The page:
[The following is the second of a three-part series about the orphan crisis in Haiti.]


Having previously established the ethical underpinnings of the rights of Haitian children and their biological and adoptive parents, we may now use praxeological deduction to analyze the manner in which the market for adoption and child transfer would proceed in a free society.

We can also analyze the effects of the libertarian society's constraints on the market for adoption as described in Murray Rothbard's The Ethics of Liberty. This analysis will greatly assuage the fears of libertarians who may worry that a free market for adoption would devolve to a disorganized and dangerous hunt for lost, lonely orphans wandering the streets of Haiti.

Formation of the Market

In the libertarian market, a free trade in consenting orphans must be allowed to occur. Whether or not such trade will in reality take place depends on the unique circumstances of demand at different times and places.

It is clear that, with perhaps more than a half million children suffering so near to a country as rich as the United States, the trade in orphan guardianship would be quite robust in the near future. How, then, would this trade take place?

The most primitive option is for prospective adoptive parents to travel to Port-au-Prince and wander the streets looking for willing orphans. This arrangement, it is obvious, would prove cumbersome and ineffective, for both prospective parents and the orphans, who would be left to wander around alone looking for types of people they'd scarcely know how to identify. Very few adoptive parents would be supportive of a market that encourages young orphans to wander the streets.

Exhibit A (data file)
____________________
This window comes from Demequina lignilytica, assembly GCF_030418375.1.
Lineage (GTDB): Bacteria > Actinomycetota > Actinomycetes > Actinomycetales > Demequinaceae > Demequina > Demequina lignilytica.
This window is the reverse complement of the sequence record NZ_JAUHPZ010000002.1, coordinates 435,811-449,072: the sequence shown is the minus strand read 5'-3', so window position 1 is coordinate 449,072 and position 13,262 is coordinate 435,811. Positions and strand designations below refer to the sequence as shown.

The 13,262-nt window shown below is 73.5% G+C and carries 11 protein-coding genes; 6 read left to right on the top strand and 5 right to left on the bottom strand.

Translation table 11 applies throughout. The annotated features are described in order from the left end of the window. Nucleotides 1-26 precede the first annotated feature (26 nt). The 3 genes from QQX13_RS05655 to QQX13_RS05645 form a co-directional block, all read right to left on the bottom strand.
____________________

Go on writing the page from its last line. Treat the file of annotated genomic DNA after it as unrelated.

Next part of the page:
Therefore, to overcome these severe transaction costs, a coordinated and sophisticated network for distribution would form, as occurs in every free market.

The network for the distribution of orphans can be expected to take a shape similar to most distribution networks. Smaller, neighborhood-based orphanages would gather wandering orphans and would serve as drop-off points to parents wishing to buy their guardianship rights. These local orphanages would likely form networks across Haiti and form larger associations for the protection and feeding of the orphans.

That the currently existing stock of orphans is likely to severely overwhelm Haiti's ability to provide safe local structures does not impede the progress of this market. Rather, Haiti's deficiency in this regard is the very root of the demand for Haitian orphans; the psychic profit an adoptive parent derives from loving and caring for a formerly destitute orphan is inversely proportional to the child's former standard of living.

Therefore, Haiti's low stock of safe housing will increase the integration of American adopters in the market. In concrete terms, this means that income will flow up from consumers of orphans into the rental of existing safe structures and the construction of new orphanages, which of course could be sold for other purposes after the market for orphans has cleared the existing glut. This will actually aid in the timely reconstruction of Haiti.

A freely developed market for orphans is likely to be much more transparent than a statist monopoly system.

These local orphanages are likely to associate regionally to economize on management, yet they would still lack the resources or expertise to deliver the children or to allocate them according to the desires of parents and children alike. (Remember that the orphans will retain their full rights of self-ownership and may refuse any family.)

Noting this shortcoming of the orphanages, international firms will step in to coordinate the distribution and allocation of orphans. These firms are likely to hail from the richest markets in the world, whose people have the highest demand for orphans, and therefore will bring with them experience in the prompt and nimble coordination of efficient, global systems of distribution.

These firms would be responsible for the collection and delivery of orphans. This entails entering into professional relationships with local orphanages or regional orphanage networks, transportation firms within Haiti, airlines, orphan-distribution firms, and other firms such as medical providers to ensure that orphans are delivered in good health.